At BU, Venn’s mission has been to get her students hooked on research. She’s been a driving force behind the department’s summer geology field course trips that have taken students to California, Nevada and Utah. Students in her Aqueous Geochemistry course all do course-embedded research. In addition, she has directed a number of students in independent research.
“Everybody in Aqueous Geochemistry gets a research project,” says Venn. “That’s part of the deal, they have to present at the end of semester. I’ve had about 70 students present at regional, national and even international meetings. Several students have told me the fact that they’d performed and presented their research is what got them the jobs.”
One of those “oceanographer for hire” trips had a major impact on Venn’s own career. “My first trip in the tropical Pacific in 1993 introduced me to two of my great obsessions — café lattes and gooseneck barnacles.”
“I was on the ship to collect and analyze samples for chlorophyll. When the instruments came up, they were covered with these creatures that looked like clams on a flexible neck. Fascinating. It turned out that a network of 77 buoys across the tropical Pacific would be completely in place the next year. The research group putting the buoys out saw them as ocean instruments being fouled by very irritating barnacles they had to scrape off and throw in the ocean. I saw the buoys as ocean instruments taking valuable data while they were acting as settling plates for delightful creatures whose distribution was little understood. I asked the buoy folks: “Can I go to sea with you if I scrape barnacles, and if I scrape them off, can I keep them please?”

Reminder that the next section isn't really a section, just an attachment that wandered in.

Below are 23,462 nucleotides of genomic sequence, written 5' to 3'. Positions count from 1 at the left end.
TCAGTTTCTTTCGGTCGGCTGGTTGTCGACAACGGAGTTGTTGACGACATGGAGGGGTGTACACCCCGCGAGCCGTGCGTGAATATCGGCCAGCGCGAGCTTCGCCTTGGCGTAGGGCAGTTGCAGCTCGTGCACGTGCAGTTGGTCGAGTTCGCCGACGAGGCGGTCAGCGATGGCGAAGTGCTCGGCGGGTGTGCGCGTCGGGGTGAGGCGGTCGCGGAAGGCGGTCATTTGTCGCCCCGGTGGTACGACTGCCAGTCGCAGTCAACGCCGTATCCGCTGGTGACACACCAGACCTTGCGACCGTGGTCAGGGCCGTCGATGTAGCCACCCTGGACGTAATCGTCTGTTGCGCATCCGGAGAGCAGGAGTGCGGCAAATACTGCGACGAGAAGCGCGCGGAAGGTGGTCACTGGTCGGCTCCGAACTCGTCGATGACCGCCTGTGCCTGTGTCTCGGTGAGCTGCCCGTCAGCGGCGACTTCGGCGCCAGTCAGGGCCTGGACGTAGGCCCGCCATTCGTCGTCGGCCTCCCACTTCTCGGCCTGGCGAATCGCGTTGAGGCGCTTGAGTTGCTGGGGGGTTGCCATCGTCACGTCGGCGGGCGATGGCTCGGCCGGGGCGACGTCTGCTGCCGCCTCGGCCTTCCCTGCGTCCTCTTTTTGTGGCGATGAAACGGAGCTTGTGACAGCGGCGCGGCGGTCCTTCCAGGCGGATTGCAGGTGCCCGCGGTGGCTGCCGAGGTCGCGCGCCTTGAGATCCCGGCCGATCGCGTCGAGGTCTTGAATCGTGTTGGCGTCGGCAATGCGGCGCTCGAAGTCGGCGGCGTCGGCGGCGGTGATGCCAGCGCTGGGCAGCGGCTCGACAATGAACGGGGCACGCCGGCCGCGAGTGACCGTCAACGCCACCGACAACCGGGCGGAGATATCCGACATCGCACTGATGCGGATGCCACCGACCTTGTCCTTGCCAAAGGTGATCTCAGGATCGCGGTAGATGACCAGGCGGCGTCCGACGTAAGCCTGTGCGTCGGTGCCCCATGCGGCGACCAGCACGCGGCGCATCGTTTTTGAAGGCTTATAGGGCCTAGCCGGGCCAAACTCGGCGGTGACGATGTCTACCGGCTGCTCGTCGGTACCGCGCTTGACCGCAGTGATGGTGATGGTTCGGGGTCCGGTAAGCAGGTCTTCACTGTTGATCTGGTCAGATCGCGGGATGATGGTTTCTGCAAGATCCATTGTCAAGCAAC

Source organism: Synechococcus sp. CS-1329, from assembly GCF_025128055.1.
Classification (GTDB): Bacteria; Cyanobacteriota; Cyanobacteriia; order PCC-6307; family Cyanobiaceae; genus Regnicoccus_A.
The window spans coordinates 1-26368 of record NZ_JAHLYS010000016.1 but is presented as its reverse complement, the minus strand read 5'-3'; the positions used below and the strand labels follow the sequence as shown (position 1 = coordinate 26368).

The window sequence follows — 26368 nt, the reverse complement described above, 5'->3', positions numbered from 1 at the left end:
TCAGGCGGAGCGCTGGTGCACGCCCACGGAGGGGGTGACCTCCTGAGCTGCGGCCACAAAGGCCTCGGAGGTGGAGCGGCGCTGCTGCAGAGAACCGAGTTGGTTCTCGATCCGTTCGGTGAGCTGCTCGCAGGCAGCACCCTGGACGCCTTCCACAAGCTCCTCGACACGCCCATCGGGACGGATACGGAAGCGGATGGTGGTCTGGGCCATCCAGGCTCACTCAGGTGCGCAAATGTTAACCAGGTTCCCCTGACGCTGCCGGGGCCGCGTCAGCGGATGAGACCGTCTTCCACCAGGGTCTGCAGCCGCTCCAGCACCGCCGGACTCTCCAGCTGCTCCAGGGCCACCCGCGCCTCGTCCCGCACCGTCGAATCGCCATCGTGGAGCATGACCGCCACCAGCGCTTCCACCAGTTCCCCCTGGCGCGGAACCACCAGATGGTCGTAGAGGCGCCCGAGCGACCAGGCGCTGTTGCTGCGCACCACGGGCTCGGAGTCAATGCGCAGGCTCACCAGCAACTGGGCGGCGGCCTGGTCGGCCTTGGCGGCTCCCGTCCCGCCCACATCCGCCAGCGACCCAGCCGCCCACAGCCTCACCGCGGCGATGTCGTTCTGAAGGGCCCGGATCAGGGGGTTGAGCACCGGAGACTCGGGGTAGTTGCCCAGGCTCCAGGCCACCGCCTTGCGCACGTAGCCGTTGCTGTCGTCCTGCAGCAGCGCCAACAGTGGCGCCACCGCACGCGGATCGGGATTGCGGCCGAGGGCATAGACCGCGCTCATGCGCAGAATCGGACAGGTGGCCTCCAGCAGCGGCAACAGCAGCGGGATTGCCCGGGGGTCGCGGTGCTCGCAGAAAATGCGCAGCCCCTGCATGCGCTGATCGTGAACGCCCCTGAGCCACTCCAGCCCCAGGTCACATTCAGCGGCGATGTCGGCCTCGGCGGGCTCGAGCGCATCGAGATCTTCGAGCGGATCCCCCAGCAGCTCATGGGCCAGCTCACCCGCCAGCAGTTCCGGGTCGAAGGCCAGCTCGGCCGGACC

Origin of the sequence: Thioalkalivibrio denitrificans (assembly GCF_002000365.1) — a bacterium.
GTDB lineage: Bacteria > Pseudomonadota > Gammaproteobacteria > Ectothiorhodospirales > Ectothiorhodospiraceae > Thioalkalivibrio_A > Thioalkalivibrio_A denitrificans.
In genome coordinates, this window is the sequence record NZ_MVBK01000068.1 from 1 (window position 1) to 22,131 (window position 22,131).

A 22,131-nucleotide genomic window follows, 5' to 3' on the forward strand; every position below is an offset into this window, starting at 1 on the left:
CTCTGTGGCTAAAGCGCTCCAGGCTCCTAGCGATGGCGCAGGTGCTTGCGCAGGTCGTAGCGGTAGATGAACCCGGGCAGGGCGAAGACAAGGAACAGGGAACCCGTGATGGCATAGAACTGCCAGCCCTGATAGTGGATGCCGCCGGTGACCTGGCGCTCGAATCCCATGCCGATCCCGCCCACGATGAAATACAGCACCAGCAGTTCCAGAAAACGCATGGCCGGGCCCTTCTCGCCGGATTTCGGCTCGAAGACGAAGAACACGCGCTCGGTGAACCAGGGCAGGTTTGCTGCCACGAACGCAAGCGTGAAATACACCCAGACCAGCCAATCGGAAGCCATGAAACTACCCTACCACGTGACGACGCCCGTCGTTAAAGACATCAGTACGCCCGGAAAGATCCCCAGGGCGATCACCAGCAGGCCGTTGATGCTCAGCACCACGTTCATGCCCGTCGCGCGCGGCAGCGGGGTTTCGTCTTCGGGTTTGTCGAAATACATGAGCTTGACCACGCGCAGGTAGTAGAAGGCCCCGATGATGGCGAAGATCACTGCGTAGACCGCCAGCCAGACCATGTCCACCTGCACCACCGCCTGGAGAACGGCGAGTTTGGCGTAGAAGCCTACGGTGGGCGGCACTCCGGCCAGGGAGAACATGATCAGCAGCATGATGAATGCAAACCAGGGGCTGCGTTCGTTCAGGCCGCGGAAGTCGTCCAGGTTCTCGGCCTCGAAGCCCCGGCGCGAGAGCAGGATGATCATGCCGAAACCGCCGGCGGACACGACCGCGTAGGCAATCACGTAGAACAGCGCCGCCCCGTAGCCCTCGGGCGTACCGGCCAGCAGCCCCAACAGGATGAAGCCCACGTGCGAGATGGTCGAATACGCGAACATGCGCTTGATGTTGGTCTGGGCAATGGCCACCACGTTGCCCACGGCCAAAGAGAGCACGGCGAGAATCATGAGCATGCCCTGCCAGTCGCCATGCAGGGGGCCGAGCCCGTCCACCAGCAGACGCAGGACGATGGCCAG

“That’s how ten consecutive years of barnacle sampling began. Because I wasn’t going to be able to be on the ship longer that the first one-month leg of a three-month cruise, I enlisted a former student to go with me and continue on to Samoa when I returned to teach. After that, I enlisted almost 50 students to sea to collect them on subsequent cruises.” Venn jokes, “you get lots of volunteers when you tell them ‘First, I have to fly you to Hawaii to meet the ship.’”
Venn’s knowledge of barnacles was put to the test in 2013, when she was contacted by a forensics investigator in Australia. “She needed to know how fast they grow because there were a bunch of them attached to a dead body, and she was trying to determine how long the body had been floating in the ocean. We worked together and published a paper, and I entered into my most recent research endeavor: Barnacle CSI.”
After retirement, the adventure will continue, though the grading will not. “We’re going to travel a lot. We have a boat in California and we plan to be able to spend more time sailing around Southern California and Santa Catalina and the Channel Islands….maybe even go down to Baja, California. In December, we hope to fly to Chile to see the total solar eclipse and then go fly fishing in Patagonia.”
“I’ve loved teaching in a university setting since the beginning. What I’ve really loved about being at Bloomsburg is not just the camaraderie with the great students and the wonderful faculty,” says Venn. “I loved being in one place long enough to see students progress from where they were as freshmen and watching them develop a collection of knowledge and skills to where they are ready to graduate.”
-from bloomsburgu tumblr 6/7/20